García de Silva Figueroa (December 29, 1550 – July 22, 1624)
was a Spanish diplomat, and the first Western traveller to correctly
identify the ruins of Takht-e Jamshid in
Persia as the location of
Persepolis, the ancient capital of the
Achaemenid Empire and one of
the great cities of antiquity.
1 Life and work
3 See also
4 External links
Life and work
De Silva was born in
Zafra in the Spanish province of Badajoz. He
served in the military in Flanders, and later was appointed governor
of Badajoz. In 1612, Philip III, King of both
Spain and Portugal,
chose De Silva as his ambassador to the court of Shah Abbas, the
Safavid monarch. Before he could reach Persia, however, De Silva was
Goa due to his strong disagreements with its Portuguese
viceroy, and he did not arrive at his destination until October 1617.
De Silva's embassy was Philip III's return to the two Abbas I had sent
to him shortly before, one of them in the person of the Englishman
Robert Shirley and the other in the ones of the Persian Dengiz Beg and
Augustinian friar Antonio de Gouvea.
During his stay in Persia, De Silva dealt with various diplomatic
issues of importance, including the sealing of an alliance against the
Ottoman Empire, a longstanding enemy of the three powers involved:
Portugal and Spain.
De Silva travelled extensively throughout Persia, visiting the cities
Qom and Isfahan among others. He went to see the ruins of
Persepolis, and described its splendours in a vivid letter to the
Alfonso de la Cueva, marqués de Bedmar. This letter made a great
impression in the learned circles of Europe, and was quickly
Latin and English. In Isfahan he met the Italian
traveller Pietro della Valle, who later went to
Goa following the way
De Silva had done to reach there.
On his travels, De Silva had amassed a large collection of rare art
objects; these he tried to take home with him to
Spain when his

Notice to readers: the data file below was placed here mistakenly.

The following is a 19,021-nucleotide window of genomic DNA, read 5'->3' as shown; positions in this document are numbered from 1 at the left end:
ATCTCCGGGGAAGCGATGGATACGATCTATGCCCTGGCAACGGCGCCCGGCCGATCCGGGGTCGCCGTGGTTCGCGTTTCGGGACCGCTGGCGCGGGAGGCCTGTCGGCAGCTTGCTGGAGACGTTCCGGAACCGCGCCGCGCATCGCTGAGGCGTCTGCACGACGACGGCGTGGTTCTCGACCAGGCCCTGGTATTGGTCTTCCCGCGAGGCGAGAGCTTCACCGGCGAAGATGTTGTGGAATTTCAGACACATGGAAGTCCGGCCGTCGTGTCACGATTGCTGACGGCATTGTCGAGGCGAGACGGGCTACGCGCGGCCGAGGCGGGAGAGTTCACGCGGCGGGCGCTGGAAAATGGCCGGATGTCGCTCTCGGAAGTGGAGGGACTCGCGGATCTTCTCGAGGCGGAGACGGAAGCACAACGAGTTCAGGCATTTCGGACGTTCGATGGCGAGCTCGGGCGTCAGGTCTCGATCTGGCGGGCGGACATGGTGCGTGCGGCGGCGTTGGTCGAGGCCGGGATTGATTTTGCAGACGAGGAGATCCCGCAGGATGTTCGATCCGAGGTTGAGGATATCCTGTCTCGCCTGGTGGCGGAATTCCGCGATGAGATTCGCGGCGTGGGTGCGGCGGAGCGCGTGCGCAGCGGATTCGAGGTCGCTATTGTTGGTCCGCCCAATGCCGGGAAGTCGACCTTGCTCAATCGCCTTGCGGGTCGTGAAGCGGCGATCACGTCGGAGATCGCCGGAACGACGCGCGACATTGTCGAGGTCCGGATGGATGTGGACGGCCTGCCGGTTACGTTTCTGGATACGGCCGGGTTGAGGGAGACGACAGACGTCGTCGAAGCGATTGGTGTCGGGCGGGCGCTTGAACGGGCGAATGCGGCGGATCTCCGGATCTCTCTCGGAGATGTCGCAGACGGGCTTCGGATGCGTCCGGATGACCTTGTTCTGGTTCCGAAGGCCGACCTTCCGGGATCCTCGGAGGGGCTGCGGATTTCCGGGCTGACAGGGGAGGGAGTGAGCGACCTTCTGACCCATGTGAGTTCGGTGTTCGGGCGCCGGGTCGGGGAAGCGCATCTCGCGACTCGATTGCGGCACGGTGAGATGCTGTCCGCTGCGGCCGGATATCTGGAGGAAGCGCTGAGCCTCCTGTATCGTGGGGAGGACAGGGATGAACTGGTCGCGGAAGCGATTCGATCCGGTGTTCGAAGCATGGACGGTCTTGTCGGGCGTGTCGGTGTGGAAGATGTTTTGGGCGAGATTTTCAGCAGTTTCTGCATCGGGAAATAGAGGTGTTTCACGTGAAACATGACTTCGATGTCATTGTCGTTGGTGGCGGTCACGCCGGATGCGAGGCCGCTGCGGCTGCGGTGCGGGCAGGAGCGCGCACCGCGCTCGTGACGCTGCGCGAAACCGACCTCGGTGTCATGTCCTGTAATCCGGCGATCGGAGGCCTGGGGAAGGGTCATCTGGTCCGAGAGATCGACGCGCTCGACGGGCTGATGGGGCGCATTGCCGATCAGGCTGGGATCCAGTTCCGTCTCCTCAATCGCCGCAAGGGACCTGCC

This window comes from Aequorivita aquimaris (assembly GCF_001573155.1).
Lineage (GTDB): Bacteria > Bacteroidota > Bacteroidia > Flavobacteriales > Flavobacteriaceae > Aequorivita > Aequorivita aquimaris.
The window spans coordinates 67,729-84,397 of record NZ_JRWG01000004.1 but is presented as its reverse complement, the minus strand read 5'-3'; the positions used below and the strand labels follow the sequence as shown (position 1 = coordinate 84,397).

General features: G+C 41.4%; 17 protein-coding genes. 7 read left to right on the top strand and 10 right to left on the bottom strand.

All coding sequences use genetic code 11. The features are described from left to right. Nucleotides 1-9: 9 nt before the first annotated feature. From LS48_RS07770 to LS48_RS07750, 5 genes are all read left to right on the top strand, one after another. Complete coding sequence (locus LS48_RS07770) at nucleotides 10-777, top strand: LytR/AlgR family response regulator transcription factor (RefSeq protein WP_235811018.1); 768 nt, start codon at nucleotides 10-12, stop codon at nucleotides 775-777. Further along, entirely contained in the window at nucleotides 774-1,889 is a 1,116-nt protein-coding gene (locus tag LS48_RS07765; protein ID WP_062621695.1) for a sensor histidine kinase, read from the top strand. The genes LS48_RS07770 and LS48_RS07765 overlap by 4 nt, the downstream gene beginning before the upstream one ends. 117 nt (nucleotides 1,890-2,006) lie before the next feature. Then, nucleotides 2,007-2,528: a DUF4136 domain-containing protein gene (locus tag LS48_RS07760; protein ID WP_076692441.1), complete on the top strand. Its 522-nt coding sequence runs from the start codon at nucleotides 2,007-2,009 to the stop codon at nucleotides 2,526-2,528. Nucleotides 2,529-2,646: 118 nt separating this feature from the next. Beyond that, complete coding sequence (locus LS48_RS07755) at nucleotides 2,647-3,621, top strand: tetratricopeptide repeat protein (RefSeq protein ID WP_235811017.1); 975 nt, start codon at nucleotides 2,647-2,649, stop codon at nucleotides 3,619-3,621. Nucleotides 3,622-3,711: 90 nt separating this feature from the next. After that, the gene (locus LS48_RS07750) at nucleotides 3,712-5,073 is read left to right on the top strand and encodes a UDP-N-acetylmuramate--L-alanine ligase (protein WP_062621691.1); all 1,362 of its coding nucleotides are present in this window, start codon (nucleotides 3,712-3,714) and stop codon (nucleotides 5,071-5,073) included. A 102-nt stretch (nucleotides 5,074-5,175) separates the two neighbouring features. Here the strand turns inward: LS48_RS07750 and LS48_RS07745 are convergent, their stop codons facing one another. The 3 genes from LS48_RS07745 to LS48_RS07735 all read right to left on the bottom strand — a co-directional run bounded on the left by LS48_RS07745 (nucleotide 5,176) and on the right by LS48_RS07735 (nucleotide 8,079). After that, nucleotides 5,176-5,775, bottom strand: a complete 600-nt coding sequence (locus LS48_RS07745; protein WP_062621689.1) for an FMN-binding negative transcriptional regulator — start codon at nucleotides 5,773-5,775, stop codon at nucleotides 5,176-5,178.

sojourn ended in 1619. He wrote a full account of his travels under
the title Totius legationis suae et Indicarum rerum Persidisque
commentarii. It was translated into French by the Dutchman Abraham de
Wicquefort in 1667. The original manuscript is preserved today in the
National Library in Madrid, and was published completely for the first
time there in 1903.
De Silva's memoirs contain a great deal of detailed information
relating to Persian geography, history and culture. He described,
among many other things, the funerary practices of the Zoroastrians,
the sport of organized bull-fighting in Persian towns, and the
cultivation of date palms in southern Iran. His narrative is now
regarded as a valuable source document on early 17th-century Persia.
De Silva's return trip to
Spain was eventful and frustrating. He
Goa in 1621, and then, in 1622, Mozambique, but too
late in season to round the
Cape of Good Hope
Cape of Good Hope he had to go back again
to Goa. When, after a long delay, he was able to re-embark for Spain.
He died at sea before reaching his destination.
L’ambassade de don Garcias de Silva Figueroa en Perse, publiée à
Paris par Louis Billaine, 1667.
Serrano Sanz, M. (ed.) (1903). Comentarios de Don García de Silva y
Figueroa de la embajada que de parte del rey de España don Felipe III
hizo al rey Xa Abas de
Persia (in Spanish). Sociedad de Bibliófilos
Españoles. CS1 maint: Extra text: authors list (link)
Gil, Luis (1989). Epistolario diplomático de D. García De Silva y
Figueroa (in Spanish). Institución Cultual El Brocense.
Alonso, Carlos (1993). La embajada a
Persia de D. García De Silva y
Figueroa (1612-1624) (in Spanish). Diputación Provincial de Badajoz.
Works by or about
García de Silva Figueroa at Internet Archive
ISNI: 0000 0000 8966 6685
BNF: cb122425443 (data)